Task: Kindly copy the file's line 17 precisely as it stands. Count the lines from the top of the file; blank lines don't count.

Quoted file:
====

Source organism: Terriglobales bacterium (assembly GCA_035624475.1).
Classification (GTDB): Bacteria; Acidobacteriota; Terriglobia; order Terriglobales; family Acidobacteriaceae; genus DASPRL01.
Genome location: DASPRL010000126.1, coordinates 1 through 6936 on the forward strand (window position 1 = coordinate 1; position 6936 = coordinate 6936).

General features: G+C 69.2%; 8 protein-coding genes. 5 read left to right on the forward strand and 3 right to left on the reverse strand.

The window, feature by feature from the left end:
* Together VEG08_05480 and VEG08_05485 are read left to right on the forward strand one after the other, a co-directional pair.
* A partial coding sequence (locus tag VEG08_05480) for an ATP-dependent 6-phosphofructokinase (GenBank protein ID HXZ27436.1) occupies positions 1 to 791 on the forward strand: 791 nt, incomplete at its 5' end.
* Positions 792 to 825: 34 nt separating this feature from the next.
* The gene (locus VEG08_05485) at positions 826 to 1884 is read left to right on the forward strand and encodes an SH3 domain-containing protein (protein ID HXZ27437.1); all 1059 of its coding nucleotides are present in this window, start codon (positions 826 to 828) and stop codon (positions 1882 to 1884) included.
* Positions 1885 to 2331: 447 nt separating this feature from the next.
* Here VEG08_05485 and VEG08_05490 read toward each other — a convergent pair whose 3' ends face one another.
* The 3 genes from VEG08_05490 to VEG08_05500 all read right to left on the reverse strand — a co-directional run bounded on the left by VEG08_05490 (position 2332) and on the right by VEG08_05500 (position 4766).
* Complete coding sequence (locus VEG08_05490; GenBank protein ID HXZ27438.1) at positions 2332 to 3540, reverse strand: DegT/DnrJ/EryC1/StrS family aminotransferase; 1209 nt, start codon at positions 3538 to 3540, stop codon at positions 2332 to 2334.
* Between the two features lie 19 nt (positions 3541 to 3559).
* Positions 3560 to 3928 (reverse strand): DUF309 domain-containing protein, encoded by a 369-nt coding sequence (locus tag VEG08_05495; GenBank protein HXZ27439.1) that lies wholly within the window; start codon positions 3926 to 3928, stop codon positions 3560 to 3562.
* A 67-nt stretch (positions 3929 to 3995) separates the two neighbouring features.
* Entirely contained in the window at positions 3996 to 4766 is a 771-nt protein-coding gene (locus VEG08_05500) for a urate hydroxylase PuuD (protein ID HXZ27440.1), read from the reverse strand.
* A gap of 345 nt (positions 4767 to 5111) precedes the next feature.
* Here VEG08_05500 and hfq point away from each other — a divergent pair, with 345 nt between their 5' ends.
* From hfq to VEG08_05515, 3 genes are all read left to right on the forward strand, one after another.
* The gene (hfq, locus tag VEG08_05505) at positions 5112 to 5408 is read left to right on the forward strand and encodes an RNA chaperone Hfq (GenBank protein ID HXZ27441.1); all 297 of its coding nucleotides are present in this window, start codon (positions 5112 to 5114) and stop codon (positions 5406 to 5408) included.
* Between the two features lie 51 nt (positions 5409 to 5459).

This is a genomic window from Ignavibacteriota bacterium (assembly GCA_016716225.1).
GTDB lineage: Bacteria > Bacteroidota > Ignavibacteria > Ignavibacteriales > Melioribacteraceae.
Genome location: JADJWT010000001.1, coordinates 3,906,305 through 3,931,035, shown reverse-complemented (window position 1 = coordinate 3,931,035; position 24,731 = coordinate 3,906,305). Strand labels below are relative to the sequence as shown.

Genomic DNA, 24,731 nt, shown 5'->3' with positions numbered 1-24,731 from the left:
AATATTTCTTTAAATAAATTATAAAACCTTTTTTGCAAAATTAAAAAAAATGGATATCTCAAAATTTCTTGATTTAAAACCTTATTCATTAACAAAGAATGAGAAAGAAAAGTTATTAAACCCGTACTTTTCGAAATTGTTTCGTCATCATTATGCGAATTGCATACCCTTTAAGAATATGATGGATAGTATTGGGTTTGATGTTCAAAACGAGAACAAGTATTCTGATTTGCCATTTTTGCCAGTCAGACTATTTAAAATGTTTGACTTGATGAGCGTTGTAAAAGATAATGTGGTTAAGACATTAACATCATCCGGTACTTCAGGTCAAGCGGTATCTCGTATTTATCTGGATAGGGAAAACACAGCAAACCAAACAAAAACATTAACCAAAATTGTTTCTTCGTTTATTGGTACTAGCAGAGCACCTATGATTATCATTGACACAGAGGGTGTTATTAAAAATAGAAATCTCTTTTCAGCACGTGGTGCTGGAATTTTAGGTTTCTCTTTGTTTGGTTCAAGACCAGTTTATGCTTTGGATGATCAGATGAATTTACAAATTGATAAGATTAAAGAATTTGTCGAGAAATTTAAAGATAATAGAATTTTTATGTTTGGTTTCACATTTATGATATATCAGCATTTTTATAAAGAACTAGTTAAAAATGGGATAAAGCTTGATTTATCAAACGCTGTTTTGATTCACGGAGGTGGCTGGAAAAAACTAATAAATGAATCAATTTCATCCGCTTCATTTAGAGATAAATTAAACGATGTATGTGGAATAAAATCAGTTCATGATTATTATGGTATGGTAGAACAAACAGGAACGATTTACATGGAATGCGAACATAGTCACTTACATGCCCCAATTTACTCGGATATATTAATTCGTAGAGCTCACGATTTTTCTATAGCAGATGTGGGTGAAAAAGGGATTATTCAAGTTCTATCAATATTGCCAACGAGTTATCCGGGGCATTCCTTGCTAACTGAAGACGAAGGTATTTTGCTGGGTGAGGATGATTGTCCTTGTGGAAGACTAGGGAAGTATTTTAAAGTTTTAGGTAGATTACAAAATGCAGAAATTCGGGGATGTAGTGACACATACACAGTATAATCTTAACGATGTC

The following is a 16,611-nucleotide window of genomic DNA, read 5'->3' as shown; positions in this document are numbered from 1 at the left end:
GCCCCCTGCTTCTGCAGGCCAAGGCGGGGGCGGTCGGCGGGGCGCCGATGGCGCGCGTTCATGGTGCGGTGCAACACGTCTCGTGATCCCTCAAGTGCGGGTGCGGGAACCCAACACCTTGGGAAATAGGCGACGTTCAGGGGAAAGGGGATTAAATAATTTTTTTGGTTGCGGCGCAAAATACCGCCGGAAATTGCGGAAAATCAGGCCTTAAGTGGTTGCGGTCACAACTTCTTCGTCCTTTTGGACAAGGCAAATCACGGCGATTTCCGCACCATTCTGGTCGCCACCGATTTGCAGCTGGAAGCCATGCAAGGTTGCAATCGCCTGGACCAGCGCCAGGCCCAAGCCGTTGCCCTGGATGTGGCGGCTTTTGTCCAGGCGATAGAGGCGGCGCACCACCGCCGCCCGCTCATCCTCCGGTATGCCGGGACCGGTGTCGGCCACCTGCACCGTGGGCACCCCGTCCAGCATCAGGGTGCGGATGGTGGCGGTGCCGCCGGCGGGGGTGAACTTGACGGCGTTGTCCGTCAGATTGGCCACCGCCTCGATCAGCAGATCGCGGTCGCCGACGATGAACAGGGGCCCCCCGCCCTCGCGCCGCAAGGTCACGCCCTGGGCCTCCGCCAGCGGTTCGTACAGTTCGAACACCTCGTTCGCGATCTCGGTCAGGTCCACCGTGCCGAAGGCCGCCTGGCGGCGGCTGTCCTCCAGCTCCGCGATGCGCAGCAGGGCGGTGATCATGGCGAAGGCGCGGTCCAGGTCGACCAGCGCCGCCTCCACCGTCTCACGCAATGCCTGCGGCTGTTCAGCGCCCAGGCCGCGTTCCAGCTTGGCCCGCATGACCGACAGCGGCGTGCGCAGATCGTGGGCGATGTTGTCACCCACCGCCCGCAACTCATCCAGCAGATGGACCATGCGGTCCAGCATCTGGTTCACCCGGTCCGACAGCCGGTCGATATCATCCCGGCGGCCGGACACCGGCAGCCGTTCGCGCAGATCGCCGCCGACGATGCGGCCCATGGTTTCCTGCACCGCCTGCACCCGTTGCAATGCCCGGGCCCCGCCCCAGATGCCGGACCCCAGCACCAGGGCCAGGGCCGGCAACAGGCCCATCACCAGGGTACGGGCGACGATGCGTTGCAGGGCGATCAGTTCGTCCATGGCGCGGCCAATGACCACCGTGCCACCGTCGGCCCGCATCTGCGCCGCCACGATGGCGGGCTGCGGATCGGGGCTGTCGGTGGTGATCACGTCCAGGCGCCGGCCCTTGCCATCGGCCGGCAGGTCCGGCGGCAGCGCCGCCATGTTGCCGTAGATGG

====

* Entirely contained in the window at positions 3996 to 4766 is a 771-nt protein-coding gene (locus VEG08_05500) for a urate hydroxylase PuuD (protein ID HXZ27440.1), read from the reverse strand.